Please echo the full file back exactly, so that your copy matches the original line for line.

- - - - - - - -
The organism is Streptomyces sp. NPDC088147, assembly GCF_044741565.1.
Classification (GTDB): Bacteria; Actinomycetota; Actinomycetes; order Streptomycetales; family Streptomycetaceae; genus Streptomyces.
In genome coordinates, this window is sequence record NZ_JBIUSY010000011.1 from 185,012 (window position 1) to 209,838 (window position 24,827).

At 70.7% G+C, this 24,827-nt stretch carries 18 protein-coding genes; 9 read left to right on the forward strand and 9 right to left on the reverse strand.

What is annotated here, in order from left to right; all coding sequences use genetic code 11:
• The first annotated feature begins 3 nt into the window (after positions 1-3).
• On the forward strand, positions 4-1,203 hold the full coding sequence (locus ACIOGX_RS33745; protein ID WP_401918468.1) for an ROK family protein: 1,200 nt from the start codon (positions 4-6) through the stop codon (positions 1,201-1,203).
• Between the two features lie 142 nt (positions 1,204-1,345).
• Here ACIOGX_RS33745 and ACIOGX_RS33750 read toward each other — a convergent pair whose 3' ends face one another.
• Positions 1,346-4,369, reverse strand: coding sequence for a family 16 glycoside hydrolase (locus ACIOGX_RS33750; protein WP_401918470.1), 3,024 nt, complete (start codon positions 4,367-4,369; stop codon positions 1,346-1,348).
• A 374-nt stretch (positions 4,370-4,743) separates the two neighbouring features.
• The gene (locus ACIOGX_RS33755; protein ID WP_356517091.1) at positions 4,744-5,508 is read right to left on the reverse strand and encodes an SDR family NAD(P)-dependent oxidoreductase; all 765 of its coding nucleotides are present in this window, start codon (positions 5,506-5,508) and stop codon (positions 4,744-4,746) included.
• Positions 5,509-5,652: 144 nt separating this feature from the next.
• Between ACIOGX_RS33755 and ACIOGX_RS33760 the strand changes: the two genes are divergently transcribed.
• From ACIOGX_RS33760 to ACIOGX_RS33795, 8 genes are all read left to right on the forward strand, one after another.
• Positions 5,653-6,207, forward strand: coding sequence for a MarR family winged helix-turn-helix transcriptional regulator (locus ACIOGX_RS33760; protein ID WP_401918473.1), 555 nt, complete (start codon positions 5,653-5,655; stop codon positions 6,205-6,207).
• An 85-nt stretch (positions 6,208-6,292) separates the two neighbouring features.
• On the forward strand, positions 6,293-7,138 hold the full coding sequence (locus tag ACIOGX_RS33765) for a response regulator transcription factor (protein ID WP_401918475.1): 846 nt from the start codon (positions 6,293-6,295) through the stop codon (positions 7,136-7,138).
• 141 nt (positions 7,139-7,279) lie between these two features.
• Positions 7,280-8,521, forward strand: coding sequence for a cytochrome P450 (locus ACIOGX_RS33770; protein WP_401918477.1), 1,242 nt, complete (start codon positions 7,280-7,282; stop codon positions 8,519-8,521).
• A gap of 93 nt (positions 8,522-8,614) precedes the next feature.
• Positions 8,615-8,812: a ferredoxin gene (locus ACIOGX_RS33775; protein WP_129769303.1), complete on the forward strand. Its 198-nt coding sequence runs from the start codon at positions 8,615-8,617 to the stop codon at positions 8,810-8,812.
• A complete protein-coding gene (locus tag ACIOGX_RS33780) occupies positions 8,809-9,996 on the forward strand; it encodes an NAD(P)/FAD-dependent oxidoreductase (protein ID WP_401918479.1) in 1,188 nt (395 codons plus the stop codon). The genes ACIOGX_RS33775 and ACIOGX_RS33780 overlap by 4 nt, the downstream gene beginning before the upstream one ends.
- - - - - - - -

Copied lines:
The organism is Streptomyces sp. NPDC088147, assembly GCF_044741565.1.
Classification (GTDB): Bacteria; Actinomycetota; Actinomycetes; order Streptomycetales; family Streptomycetaceae; genus Streptomyces.
In genome coordinates, this window is sequence record NZ_JBIUSY010000011.1 from 185,012 (window position 1) to 209,838 (window position 24,827).

At 70.7% G+C, this 24,827-nt stretch carries 18 protein-coding genes; 9 read left to right on the forward strand and 9 right to left on the reverse strand.

What is annotated here, in order from left to right; all coding sequences use genetic code 11:
• The first annotated feature begins 3 nt into the window (after positions 1-3).
• On the forward strand, positions 4-1,203 hold the full coding sequence (locus ACIOGX_RS33745; protein ID WP_401918468.1) for an ROK family protein: 1,200 nt from the start codon (positions 4-6) through the stop codon (positions 1,201-1,203).
• Between the two features lie 142 nt (positions 1,204-1,345).
• Here ACIOGX_RS33745 and ACIOGX_RS33750 read toward each other — a convergent pair whose 3' ends face one another.
• Positions 1,346-4,369, reverse strand: coding sequence for a family 16 glycoside hydrolase (locus ACIOGX_RS33750; protein WP_401918470.1), 3,024 nt, complete (start codon positions 4,367-4,369; stop codon positions 1,346-1,348).
• A 374-nt stretch (positions 4,370-4,743) separates the two neighbouring features.
• The gene (locus ACIOGX_RS33755; protein ID WP_356517091.1) at positions 4,744-5,508 is read right to left on the reverse strand and encodes an SDR family NAD(P)-dependent oxidoreductase; all 765 of its coding nucleotides are present in this window, start codon (positions 5,506-5,508) and stop codon (positions 4,744-4,746) included.
• Positions 5,509-5,652: 144 nt separating this feature from the next.
• Between ACIOGX_RS33755 and ACIOGX_RS33760 the strand changes: the two genes are divergently transcribed.
• From ACIOGX_RS33760 to ACIOGX_RS33795, 8 genes are all read left to right on the forward strand, one after another.
• Positions 5,653-6,207, forward strand: coding sequence for a MarR family winged helix-turn-helix transcriptional regulator (locus ACIOGX_RS33760; protein ID WP_401918473.1), 555 nt, complete (start codon positions 5,653-5,655; stop codon positions 6,205-6,207).
• An 85-nt stretch (positions 6,208-6,292) separates the two neighbouring features.
• On the forward strand, positions 6,293-7,138 hold the full coding sequence (locus tag ACIOGX_RS33765) for a response regulator transcription factor (protein ID WP_401918475.1): 846 nt from the start codon (positions 6,293-6,295) through the stop codon (positions 7,136-7,138).
• 141 nt (positions 7,139-7,279) lie between these two features.
• Positions 7,280-8,521, forward strand: coding sequence for a cytochrome P450 (locus ACIOGX_RS33770; protein WP_401918477.1), 1,242 nt, complete (start codon positions 7,280-7,282; stop codon positions 8,519-8,521).
• A gap of 93 nt (positions 8,522-8,614) precedes the next feature.
• Positions 8,615-8,812: a ferredoxin gene (locus ACIOGX_RS33775; protein WP_129769303.1), complete on the forward strand. Its 198-nt coding sequence runs from the start codon at positions 8,615-8,617 to the stop codon at positions 8,810-8,812.
• A complete protein-coding gene (locus tag ACIOGX_RS33780) occupies positions 8,809-9,996 on the forward strand; it encodes an NAD(P)/FAD-dependent oxidoreductase (protein ID WP_401918479.1) in 1,188 nt (395 codons plus the stop codon). The genes ACIOGX_RS33775 and ACIOGX_RS33780 overlap by 4 nt, the downstream gene beginning before the upstream one ends.